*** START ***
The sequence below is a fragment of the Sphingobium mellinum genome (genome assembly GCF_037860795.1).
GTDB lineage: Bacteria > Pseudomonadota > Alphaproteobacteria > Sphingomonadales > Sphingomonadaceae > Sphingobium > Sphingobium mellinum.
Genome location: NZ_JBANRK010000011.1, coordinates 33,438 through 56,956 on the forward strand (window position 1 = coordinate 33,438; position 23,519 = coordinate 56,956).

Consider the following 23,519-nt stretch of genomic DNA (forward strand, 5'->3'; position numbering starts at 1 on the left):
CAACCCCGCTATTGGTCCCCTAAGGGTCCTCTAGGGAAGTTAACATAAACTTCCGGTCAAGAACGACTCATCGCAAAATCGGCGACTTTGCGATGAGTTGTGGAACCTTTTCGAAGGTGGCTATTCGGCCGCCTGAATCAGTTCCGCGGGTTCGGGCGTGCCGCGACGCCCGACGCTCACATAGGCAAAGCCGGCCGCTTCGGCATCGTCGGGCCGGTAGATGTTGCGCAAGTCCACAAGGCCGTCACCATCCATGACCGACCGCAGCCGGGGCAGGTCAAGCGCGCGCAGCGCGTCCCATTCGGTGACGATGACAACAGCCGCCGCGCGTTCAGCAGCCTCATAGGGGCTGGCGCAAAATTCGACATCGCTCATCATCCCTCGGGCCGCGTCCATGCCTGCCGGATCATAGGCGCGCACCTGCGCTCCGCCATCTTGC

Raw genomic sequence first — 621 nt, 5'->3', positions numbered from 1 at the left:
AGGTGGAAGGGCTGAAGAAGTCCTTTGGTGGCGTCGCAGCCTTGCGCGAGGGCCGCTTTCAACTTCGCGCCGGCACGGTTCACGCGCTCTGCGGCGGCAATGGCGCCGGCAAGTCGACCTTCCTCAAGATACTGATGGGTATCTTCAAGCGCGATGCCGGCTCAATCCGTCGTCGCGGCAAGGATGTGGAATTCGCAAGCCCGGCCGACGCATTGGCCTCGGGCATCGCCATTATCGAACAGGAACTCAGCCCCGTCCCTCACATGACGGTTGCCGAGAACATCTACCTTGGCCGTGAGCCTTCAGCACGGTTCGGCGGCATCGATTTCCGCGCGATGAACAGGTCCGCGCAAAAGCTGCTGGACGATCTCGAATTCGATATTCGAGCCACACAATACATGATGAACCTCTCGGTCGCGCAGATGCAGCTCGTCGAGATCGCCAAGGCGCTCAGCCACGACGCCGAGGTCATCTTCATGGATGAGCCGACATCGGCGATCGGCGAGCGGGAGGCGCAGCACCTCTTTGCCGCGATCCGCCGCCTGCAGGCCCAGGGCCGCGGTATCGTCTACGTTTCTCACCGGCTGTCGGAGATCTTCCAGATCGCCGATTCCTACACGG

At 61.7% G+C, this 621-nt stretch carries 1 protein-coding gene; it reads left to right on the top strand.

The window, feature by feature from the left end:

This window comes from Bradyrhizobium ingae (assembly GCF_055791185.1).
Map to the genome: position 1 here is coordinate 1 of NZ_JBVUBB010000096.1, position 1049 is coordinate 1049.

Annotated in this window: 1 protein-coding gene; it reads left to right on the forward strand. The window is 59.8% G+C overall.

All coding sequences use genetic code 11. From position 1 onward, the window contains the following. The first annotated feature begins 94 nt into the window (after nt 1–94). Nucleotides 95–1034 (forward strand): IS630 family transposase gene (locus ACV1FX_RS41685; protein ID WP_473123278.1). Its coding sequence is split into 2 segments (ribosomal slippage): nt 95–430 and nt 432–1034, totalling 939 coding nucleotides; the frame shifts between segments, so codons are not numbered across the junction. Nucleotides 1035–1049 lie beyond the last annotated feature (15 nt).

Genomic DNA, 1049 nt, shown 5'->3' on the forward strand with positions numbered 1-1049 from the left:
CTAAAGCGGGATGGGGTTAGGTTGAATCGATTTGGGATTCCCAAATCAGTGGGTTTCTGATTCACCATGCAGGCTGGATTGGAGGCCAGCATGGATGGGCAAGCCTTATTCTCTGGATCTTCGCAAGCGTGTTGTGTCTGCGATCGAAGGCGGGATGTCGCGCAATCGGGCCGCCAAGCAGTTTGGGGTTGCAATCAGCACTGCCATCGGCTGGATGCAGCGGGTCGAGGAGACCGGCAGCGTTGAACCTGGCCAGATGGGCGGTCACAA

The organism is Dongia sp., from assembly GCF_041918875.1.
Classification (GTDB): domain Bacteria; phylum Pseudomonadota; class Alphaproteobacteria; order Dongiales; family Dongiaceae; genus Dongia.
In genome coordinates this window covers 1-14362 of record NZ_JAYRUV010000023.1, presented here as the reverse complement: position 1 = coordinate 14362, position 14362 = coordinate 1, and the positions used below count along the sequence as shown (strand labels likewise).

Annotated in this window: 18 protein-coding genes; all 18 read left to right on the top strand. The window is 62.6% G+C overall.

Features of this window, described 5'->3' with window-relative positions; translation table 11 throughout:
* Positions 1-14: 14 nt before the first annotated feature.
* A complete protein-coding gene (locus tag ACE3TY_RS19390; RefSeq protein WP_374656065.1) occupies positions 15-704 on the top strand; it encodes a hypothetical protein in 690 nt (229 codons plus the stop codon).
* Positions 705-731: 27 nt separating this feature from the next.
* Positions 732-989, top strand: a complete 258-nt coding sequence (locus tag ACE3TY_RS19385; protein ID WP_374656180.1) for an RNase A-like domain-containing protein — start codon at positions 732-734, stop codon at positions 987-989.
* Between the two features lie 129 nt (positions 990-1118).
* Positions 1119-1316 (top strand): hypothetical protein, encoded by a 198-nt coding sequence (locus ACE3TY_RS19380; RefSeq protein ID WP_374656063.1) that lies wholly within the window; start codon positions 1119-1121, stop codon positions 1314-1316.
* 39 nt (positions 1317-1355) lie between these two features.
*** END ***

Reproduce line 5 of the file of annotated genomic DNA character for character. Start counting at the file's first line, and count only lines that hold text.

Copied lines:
CAACCCCGCTATTGGTCCCCTAAGGGTCCTCTAGGGAAGTTAACATAAACTTCCGGTCAAGAACGACTCATCGCAAAATCGGCGACTTTGCGATGAGTTGTGGAACCTTTTCGAAGGTGGCTATTCGGCCGCCTGAATCAGTTCCGCGGGTTCGGGCGTGCCGCGACGCCCGACGCTCACATAGGCAAAGCCGGCCGCTTCGGCATCGTCGGGCCGGTAGATGTTGCGCAAGTCCACAAGGCCGTCACCATCCATGACCGACCGCAGCCGGGGCAGGTCAAGCGCGCGCAGCGCGTCCCATTCGGTGACGATGACAACAGCCGCCGCGCGTTCAGCAGCCTCATAGGGGCTGGCGCAAAATTCGACATCGCTCATCATCCCTCGGGCCGCGTCCATGCCTGCCGGATCATAGGCGCGCACCTGCGCTCCGCCATCTTGC